Find out why the chosen few loved highflying in the 1960s with its glamor and safety.

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In the 1960s only the elite few could savor the glamor of the mile-high life. Even the stewardess selected to proffer this glamor were among the privileged few to travel in style. In 1967, TWA boasted that it accepted less than three percent of its applicants. In comparison, Harvard’s acceptance rate today is five percent.

 

 

 

 

Journey back to the sixties with these incredible snapshots of the air hostesses embarking on their career in the golden age of flying. How did these future sky goddesses prepare for their glorious career?

 

 

 

 

During five strict weeks, the future stewardesses attended 10 hours a day classes, five days a week. Saturdays were for makeup and hair-styling lessons, and for the dreaded weight checks. Hair was cut above the collar with no artificial color and styled to look perfect with a chin-length cut. The instructors strove for the friendly, well-groomed, “Girl Next Door.”

Above the glamor and perfect nail polish, the primary function for these ladies was to maintain the safety of their passengers.  Rigorous and extensive time and training in emergency procedures instilled these women with lasting training to save their passengers under any and all circumstances.

 

 

Here’s a glimpse of that strenuous emergency training:

Learning how to evacuate passengers

Evacuation training

The Accidental Spy, by Neal Sanders

It’s 1967 and 27-year-old Pan Am stewardess Susan Delaney’s highest aspirations are working for first class on transatlantic flights… and meeting Mr. Right. That is, until one July afternoon when Susan agrees to deliver an errant suitcase from New York to Miami Beach. She arrives just in time to find that its owner has jumped – or been thrown – off a hotel balcony. The suitcase Susan is carrying contains detailed plans for a computer on a chip, an invention of enormous military importance but one thought to be years away from reality. But whose plans are they? No one seems to know, but among the people who want those plans are the KGB, the CIA, an anti-Casto Cuban exile group, and the Mafia.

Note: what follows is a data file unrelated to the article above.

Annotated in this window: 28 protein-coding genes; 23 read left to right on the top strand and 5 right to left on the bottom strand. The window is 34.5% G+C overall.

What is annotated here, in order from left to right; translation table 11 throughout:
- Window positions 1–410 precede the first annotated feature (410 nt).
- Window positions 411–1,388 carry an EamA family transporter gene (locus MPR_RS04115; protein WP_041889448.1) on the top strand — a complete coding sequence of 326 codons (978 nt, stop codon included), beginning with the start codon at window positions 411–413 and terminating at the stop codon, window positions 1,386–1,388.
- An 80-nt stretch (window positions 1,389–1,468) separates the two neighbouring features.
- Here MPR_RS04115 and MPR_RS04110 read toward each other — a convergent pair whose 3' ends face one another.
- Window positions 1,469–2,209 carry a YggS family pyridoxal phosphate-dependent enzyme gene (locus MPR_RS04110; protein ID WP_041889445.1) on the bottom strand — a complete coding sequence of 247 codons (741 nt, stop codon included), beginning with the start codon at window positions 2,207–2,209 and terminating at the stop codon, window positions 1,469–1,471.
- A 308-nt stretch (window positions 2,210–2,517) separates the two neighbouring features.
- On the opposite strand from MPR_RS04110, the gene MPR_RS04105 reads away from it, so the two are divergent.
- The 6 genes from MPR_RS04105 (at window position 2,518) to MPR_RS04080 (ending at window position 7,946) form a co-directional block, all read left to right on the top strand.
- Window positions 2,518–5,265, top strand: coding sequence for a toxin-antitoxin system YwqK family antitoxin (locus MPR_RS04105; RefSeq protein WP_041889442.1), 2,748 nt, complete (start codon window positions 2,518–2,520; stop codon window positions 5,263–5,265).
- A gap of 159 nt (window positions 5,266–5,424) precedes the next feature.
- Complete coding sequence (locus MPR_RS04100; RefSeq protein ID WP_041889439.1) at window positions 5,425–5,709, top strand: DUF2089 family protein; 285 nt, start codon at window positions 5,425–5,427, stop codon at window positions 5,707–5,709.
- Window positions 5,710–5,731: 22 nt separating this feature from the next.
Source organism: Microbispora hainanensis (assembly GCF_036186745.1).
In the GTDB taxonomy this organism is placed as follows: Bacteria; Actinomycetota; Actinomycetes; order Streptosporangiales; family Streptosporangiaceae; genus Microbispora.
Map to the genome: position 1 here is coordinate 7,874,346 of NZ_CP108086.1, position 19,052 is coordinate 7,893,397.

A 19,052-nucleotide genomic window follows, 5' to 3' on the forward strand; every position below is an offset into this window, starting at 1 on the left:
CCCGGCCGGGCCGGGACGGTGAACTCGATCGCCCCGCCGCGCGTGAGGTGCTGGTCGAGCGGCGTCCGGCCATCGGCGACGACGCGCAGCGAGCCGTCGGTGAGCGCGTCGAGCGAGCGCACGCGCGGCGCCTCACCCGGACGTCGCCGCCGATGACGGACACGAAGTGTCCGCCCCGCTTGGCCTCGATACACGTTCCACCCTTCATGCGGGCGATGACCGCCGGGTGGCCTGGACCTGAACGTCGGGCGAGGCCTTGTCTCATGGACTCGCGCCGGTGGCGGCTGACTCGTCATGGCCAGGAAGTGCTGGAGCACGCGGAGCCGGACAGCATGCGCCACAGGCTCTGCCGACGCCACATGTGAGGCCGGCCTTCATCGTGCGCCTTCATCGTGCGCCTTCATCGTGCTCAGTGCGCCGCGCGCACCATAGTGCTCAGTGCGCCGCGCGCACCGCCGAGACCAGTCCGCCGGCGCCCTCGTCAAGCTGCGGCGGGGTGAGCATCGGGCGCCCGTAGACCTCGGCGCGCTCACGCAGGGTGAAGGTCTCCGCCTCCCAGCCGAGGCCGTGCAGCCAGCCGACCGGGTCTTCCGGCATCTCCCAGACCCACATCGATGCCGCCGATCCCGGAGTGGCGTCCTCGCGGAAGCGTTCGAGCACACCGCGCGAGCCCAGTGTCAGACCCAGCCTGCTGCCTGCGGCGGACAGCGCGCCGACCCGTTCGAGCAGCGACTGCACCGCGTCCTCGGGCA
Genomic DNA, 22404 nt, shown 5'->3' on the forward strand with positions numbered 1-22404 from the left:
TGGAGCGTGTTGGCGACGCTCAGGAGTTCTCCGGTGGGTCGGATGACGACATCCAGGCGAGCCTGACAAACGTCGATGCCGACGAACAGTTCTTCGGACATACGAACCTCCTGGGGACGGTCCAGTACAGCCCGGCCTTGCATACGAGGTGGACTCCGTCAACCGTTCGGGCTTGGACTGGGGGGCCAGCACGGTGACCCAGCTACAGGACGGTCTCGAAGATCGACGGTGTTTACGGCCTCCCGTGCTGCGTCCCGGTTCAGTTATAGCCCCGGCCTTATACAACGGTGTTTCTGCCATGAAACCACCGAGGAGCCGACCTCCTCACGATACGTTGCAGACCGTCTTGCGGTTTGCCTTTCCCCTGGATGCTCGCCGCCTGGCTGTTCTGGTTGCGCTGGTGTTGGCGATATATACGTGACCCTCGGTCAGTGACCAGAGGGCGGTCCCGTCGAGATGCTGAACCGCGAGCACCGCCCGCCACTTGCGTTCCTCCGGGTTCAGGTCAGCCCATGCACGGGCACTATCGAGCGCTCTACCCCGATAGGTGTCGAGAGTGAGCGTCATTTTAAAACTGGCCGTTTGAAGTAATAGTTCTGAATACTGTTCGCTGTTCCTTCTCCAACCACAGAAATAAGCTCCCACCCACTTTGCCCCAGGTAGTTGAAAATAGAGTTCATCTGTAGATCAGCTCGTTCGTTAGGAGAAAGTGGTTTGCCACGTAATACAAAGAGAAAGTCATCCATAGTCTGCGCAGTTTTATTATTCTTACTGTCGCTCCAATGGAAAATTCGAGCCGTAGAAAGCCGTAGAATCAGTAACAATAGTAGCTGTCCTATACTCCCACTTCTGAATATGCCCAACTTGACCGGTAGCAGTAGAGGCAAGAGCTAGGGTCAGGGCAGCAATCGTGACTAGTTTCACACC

I was a Pan Am Princess by Fumiko Takahash

Told by a stewardess who flew for Pan American Airways for 16 years. From Japan’s post-war survival to Pan Am’s training school in Florida and around the world, this book covers the1960’s and ’70’s jet-set lifestyle, Pan Am’s rise and fall, celebrity and stewardesses stories, all told from an insider’s point of view.

Pan Am’s stewardesses were called ‘Princesses of the Sky’. The TV show ‘Pan Am’ did not exaggerate the luxury, fun, and excitement that the young women had flying for the company called ‘The Empire of the Sky’. This book captures both the flying history and pop-culture of that era, told by a young post-war Japanese woman thrown into that glamorous whirlwind lifestyle.

Glamour in the Skies: The Golden Age of the Air Stewardess

Ex-stewardess Libbie Escolme-Schmidt has lovingly compiled many hundreds of memories to present the ultimate history of the British Airways air hostess. Collating a multitude of stories from the 1940s and 1950s through to what is often agreed to be the end of the golden age in 1980, this is an important record of the contribution made by women to airline history. During this period flying evolved from a potentially dangerous adventure to a remarkably safe and comfortable means of international travel, and through it all the air hostesses were there.

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